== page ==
Time management is a large issue for a lot of individuals. I keep hearing, “There are simply not enough hours in the day…” or “Where does my time go?” Face it, we all live busy lives. Work, family, and other commitments keep us all hopping. To utilize better time management, it’s essential to recognize what the particular difficulties are.
The most essential step in time management is assessing our schedules. On a sheet of paper, write up a “typical” week for you, by thinking about your present schedule you will be able to determine areas where much better time management could be used. Ask yourself why you’re feeling disappointed with your schedule? Create a list of what you wish to alter and what you want to make room for.
After you have done this, take a piece of paper and draw three columns. In the first column, have a list of all appointments, events, or commitments which are “set in stone”, things that happen at a fixed time and occur daily, weekly or monthly. Such as work, club meetings, or standing doctor’s appointments. In the second column, write “flexible” tasks or commitments that may be done close to your “set in stone” commitments, like grocery shopping, home cleaning, or having lunch with a friend. In the third column, put those “occasional” appointments, doctor appointments, a school play, or an old friend coming into town (or anything that doesn’t fall into the other two columns).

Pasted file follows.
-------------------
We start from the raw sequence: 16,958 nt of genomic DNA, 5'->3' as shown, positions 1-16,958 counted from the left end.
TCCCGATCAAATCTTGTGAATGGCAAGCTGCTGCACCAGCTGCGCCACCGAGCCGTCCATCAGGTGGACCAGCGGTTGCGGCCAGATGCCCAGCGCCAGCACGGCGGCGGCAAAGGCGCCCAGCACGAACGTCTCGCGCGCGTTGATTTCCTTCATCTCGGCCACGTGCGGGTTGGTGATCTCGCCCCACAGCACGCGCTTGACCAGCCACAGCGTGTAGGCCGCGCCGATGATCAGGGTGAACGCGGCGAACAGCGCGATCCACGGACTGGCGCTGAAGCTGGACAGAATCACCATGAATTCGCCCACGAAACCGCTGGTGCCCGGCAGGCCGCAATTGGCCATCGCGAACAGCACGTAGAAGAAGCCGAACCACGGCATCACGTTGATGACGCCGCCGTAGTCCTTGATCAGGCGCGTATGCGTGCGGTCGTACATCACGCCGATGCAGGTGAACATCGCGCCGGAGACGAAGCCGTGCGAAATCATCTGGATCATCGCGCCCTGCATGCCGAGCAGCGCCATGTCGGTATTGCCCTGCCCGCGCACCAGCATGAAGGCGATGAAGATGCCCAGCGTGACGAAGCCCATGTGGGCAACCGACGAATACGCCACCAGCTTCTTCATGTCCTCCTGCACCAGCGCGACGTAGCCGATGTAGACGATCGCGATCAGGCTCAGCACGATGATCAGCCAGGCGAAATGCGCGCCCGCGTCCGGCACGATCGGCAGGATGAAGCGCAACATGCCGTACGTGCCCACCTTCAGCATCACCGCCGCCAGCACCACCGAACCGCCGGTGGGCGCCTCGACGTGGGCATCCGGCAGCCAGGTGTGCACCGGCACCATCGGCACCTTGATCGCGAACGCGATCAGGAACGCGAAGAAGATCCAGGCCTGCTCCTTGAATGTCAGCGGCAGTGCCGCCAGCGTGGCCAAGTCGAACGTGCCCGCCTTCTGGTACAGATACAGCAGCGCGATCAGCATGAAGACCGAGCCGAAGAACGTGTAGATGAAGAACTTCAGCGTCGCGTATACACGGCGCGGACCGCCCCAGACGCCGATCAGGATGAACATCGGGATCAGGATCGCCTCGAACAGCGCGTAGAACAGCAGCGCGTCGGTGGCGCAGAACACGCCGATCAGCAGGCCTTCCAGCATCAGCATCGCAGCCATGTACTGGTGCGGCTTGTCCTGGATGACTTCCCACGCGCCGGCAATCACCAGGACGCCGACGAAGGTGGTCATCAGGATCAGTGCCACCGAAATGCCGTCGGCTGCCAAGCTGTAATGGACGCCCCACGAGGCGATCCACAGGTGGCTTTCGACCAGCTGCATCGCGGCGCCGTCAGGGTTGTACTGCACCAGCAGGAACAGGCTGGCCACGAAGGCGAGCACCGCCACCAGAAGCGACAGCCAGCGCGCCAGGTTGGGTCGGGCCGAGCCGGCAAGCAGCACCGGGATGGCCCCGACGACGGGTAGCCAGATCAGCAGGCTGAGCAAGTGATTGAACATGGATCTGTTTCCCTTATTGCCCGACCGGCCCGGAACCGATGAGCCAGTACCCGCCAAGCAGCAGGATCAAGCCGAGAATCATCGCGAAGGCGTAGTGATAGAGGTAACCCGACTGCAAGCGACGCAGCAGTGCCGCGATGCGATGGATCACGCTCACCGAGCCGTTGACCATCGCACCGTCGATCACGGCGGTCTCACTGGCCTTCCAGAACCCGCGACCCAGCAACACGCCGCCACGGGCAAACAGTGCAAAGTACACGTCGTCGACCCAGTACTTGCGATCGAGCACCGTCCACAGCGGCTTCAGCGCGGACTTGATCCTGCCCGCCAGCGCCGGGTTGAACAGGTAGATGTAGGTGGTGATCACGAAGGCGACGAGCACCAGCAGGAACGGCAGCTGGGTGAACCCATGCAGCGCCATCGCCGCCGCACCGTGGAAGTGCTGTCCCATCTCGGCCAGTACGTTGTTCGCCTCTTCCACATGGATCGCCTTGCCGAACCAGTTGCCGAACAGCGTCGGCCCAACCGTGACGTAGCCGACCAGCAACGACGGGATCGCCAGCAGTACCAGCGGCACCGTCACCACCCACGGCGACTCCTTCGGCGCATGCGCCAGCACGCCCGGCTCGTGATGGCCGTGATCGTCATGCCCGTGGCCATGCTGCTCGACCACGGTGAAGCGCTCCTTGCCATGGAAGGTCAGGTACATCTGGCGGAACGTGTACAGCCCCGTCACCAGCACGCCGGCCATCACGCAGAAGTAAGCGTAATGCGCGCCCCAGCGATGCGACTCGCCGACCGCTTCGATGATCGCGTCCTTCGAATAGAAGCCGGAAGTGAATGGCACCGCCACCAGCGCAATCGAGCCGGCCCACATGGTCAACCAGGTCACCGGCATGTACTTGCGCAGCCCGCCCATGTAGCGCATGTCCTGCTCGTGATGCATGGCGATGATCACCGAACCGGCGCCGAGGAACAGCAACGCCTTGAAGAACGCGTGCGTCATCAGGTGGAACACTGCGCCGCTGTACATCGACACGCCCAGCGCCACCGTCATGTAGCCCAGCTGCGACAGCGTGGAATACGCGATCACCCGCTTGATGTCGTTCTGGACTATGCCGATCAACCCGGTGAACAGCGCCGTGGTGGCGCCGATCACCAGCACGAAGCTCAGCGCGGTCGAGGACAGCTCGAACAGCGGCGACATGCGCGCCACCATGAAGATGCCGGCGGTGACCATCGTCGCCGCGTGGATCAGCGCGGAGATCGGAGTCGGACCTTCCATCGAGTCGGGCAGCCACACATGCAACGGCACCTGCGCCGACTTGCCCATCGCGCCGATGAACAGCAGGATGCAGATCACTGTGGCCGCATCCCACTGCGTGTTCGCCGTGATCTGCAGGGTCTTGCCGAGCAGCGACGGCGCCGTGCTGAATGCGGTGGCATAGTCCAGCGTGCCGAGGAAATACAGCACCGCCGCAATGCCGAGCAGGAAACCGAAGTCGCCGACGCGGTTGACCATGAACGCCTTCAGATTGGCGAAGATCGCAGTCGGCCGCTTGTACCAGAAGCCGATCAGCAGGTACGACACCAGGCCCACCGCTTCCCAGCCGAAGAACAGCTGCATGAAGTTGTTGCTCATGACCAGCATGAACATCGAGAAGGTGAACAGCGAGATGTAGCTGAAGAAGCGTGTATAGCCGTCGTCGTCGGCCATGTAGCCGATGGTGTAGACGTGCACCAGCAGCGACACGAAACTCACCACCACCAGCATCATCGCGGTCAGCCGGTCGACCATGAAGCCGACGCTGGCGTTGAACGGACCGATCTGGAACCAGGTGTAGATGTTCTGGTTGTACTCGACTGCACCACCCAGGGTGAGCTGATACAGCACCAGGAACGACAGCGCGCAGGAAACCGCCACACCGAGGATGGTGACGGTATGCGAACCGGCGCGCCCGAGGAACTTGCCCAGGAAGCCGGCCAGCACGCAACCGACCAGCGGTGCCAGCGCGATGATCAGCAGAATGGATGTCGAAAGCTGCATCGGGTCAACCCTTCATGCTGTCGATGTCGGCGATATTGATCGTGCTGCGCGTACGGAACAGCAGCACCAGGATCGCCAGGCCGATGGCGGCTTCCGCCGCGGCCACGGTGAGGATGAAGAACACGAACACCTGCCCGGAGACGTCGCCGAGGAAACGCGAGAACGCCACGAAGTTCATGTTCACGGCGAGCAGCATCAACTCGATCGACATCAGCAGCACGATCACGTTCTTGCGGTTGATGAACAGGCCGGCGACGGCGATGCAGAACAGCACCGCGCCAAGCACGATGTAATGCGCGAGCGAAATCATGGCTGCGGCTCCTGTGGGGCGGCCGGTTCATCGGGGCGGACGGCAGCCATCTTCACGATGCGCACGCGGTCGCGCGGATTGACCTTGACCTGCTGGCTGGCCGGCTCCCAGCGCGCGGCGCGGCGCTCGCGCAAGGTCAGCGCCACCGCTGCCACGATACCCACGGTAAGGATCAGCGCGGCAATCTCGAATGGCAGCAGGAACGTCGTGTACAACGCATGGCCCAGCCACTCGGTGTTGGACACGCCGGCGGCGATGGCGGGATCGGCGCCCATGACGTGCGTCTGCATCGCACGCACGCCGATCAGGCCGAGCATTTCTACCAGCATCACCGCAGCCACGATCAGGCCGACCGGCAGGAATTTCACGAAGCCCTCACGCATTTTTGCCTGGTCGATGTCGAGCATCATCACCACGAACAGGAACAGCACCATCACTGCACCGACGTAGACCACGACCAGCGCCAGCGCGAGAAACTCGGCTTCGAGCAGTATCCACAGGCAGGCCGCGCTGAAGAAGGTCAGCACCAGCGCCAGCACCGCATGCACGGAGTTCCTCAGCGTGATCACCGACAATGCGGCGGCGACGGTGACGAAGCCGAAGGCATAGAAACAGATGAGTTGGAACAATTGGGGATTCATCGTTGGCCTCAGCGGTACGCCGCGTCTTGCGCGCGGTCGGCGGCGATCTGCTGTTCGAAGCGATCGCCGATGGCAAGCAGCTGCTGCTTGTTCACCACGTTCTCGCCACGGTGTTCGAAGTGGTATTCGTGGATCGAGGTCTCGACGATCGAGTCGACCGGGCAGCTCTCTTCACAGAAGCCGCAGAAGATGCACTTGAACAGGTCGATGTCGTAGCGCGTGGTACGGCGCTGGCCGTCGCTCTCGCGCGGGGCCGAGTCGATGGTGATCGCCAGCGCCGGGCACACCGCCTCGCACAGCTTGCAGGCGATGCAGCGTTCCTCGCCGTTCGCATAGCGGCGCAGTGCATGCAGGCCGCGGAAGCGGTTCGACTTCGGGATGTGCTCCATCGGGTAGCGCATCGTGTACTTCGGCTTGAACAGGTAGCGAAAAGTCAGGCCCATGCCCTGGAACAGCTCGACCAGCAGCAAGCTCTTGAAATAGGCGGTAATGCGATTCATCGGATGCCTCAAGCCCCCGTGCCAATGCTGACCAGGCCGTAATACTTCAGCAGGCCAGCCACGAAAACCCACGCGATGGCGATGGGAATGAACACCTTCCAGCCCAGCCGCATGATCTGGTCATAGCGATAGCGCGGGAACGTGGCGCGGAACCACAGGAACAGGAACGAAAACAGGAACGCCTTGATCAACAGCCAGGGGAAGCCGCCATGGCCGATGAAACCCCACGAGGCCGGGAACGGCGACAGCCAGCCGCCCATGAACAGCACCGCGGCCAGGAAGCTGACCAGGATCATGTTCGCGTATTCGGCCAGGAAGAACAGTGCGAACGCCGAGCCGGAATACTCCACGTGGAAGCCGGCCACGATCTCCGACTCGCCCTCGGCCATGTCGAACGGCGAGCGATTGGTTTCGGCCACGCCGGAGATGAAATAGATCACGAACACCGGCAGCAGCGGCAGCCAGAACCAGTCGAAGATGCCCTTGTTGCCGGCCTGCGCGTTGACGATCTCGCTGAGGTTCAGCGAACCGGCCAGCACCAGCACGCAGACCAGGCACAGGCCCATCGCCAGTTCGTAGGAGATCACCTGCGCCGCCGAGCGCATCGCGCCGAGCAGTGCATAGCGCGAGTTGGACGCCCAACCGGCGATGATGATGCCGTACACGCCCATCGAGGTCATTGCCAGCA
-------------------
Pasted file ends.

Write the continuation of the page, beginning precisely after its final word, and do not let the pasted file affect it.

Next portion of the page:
Then using a calendar (ideally one with big spaces for the days) Or make use of a notebook and label every page a day or two (according to how much you’re trying to achieve daily or weekly.) Begin putting in the items from your three columns, beginning with the things that are “set in stone” then the items which are occasional, keep the “flexible” things to last because you’re able to place them in around the other items.
The objective is to balance out your days and to maximize your time.
The biggest thing to think about is: Are you doing too much? No matter how well time is managed, there’s such a thing as an overload of commitments. Time management isn’t just concerning structuring your week to ensure that you can get everything done. It is about creating a manageable schedule which will give you time for the important things in life. So, before looking at your time management skills, look at what you’re trying to juggle.
If you are so booked solid that you can not schedule an hour and a half of quality family time, an hour of time with your significant other, and at the very minimum 30 minutes – 45 minutes of time for yourself then you have a lot on your plate and it is time to ask for assistance to relieve yourself of some commitments. Being run down and worn-out won’t support you in better time management, in fact it will impede it.
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